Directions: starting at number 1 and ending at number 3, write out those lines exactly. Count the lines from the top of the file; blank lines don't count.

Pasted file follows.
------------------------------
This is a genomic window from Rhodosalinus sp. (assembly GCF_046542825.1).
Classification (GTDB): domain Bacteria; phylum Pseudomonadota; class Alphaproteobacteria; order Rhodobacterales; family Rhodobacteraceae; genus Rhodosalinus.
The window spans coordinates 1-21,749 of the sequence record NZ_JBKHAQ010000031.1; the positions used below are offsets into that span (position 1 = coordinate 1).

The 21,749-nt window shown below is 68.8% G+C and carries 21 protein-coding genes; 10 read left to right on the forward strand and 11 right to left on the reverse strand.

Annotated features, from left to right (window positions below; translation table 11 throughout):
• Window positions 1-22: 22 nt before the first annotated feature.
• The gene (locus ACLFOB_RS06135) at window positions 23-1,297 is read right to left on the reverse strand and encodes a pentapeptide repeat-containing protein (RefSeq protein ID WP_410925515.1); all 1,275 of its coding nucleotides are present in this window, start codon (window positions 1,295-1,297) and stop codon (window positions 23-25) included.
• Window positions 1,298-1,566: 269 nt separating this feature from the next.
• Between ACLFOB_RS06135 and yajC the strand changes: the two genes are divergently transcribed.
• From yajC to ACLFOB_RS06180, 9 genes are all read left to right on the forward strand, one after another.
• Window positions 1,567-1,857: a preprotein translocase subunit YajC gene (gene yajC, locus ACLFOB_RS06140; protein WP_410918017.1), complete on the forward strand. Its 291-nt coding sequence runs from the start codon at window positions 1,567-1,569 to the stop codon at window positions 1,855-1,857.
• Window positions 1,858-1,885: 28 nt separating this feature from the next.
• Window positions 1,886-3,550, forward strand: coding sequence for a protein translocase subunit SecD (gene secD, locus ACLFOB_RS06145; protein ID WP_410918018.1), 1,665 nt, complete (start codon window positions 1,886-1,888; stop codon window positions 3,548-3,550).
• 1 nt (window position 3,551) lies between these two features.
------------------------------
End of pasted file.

This is a genomic window from Rhodosalinus sp. (assembly GCF_046542825.1).
Classification (GTDB): domain Bacteria; phylum Pseudomonadota; class Alphaproteobacteria; order Rhodobacterales; family Rhodobacteraceae; genus Rhodosalinus.
The window spans coordinates 1-21,749 of the sequence record NZ_JBKHAQ010000031.1; the positions used below are offsets into that span (position 1 = coordinate 1).